Rehab in New Jersey sees all kinds of people come through. Musicians, chefs, veterans, men, women, gay, straight, young, old; substance use disorder discriminates against no one. It truly is an equal opportunity illness that threatens sober living in New Jersey. We never think of people that are supposed to help people as part of the crowd that would face addiction, but recently nurses told their stories in The Star, a Canadian newspaper revealing that addiction can start in extremely unexpected ways.
Anne, 59 years old, recalls how she had a ruptured appendix that had been mostly manageable pain-wise, but one day at work 6 years after being treated, “I got this attack of pain and I just helped myself to opioids at work, thinking I could get through my shift. I knew I was doing something wrong, so ethically, it was really soul-destroying.” Revealing the guilt she harbored over the entire ordeal, “You rationalize and justify it, but once you take the drug, the drug sort of takes you…and I struggled off and on with that all my life.”
In Canada, an organization recently formed called the Nurses Health Program, which aims to identify nurses who are suffering from addiction while protecting their confidentiality. The aim is to encourage nurses to seek help “earlier than they otherwise would have” than they would under a more adversarial system, such as America’s lingering ‘War on Drugs’ policies, which essentially operates in such a way that criminalizes people with addiction. The organization, which operates through the College of Nurses of Ontario, says they have believe the nearly 60 of on average 144,000 per year reported as ‘incapacitated’ could be just the tip of the iceberg. 91% of those aren’t self reports, which puts major concern on the nature of how many might be dissuaded from seeking treatment.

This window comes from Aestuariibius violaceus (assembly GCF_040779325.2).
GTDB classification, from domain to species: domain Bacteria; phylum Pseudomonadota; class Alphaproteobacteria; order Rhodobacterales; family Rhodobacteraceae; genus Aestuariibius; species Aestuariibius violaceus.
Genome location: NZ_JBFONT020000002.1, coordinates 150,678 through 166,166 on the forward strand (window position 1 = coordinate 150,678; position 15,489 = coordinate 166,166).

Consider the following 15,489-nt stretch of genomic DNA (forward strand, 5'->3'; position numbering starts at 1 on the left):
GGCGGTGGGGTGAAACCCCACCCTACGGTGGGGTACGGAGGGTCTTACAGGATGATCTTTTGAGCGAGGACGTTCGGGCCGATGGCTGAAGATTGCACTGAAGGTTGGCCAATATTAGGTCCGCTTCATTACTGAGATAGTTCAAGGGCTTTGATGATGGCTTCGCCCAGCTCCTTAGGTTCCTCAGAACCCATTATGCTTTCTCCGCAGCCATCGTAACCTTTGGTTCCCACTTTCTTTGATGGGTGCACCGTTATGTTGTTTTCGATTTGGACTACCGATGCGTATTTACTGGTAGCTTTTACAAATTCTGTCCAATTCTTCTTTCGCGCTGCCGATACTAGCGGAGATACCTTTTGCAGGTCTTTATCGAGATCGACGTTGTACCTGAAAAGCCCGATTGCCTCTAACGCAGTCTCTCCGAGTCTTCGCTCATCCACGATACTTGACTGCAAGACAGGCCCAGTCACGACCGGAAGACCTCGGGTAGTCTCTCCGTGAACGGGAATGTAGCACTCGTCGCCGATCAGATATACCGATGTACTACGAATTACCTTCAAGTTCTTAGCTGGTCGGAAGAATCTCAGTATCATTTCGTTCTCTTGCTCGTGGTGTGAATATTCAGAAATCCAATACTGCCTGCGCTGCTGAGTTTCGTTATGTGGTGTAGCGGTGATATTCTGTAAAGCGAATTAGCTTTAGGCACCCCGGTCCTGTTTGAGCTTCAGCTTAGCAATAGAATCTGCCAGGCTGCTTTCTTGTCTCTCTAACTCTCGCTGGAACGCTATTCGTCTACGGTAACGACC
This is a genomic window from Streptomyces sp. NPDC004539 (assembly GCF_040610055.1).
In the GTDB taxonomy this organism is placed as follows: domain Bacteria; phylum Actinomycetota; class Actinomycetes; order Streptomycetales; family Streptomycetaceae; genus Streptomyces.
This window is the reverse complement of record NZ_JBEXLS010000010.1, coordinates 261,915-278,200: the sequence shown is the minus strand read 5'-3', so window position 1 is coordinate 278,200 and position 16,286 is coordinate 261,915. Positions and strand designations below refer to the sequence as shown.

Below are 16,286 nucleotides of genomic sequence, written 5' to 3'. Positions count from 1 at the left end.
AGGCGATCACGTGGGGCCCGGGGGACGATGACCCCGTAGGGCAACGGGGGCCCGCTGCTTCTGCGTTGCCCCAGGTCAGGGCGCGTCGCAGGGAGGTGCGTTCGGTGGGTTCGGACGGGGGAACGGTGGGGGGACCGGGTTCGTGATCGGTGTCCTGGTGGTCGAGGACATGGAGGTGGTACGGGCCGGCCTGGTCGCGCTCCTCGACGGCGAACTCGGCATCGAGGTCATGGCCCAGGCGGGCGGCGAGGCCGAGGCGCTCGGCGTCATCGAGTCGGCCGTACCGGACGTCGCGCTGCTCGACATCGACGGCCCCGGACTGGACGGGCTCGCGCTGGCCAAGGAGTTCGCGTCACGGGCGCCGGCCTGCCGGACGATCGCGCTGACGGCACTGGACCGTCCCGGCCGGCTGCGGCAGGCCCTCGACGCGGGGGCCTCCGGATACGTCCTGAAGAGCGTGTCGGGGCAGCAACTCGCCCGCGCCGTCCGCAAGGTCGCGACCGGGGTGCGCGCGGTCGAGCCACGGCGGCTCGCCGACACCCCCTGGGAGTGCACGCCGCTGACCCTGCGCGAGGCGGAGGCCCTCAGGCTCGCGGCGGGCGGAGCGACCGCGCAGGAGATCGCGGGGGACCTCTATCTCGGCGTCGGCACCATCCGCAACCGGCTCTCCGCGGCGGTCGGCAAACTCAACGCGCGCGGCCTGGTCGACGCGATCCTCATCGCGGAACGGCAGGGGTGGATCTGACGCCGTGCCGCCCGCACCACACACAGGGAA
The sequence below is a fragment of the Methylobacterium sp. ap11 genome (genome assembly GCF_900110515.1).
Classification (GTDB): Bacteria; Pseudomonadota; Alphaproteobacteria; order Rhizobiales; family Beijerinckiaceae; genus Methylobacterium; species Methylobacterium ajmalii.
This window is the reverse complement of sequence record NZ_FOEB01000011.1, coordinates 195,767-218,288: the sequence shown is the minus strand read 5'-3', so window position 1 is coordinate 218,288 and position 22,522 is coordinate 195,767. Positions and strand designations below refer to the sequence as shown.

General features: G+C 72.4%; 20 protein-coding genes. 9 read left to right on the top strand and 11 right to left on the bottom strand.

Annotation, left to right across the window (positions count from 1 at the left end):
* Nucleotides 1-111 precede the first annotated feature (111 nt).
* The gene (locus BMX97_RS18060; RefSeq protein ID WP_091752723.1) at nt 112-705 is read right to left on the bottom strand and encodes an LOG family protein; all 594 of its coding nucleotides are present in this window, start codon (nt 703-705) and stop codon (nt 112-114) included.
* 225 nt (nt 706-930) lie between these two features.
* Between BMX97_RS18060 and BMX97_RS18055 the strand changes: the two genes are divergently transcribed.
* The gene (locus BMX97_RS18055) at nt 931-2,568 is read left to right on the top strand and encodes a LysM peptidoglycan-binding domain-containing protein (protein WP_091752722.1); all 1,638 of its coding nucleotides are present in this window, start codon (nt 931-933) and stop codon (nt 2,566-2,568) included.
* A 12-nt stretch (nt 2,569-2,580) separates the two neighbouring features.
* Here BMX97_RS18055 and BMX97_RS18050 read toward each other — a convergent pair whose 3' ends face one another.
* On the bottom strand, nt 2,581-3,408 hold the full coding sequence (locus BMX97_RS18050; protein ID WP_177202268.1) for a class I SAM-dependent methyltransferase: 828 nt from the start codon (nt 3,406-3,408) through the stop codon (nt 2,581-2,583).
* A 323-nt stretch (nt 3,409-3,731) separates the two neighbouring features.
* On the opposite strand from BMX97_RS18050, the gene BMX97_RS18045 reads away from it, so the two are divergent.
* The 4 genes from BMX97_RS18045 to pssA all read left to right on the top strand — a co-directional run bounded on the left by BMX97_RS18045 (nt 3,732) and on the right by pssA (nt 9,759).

In 2010, the University of Alberta’s Diane Kunyk held a survey of over 4,000 registered nurses and three percent reported they were addicted to drugs or alcohol and most had never reported to their employers they were struggling with a problem. Compounding the problem is that interviews revealed many nurses had very little understanding of addiction or even how to identify it, whether with themselves or with a patient.
“That makes it a lot harder for people to actually seek help because they don’t know what they’re going to be coming up against,” says Dr. Yelena Chorna, an addiction physician at the Homewood Health Centre in Guelph, a treatment center specifically for health-care professionals.
As understanding of addiction and the nature of addiction continues to disperse throughout the medical community as well as the general public, it’s only a matter of time before the entire punishment model is upended and turned into a medical condition which is focused on helping, rather than harming, people who are suffering from the illness.
Dr. Joseph Ranieri D.O. earned his BS in Pharmacy at Temple University School of Pharmacy in 1981 and His Doctorate Degree in Osteopathic Medicine at the Philadelphia College of Osteopathic Medicine in 1991. He is Board Certified by the American Board of Family Medicine and a Diplomate of the American Board of Preventive Medicine Addiction Certification. Dr. Ranieri has lectured extensively to physicians, nurses, counselors and laypeople about the Disease of Addiction throughout New Jersey and Pennsylvania since 2012.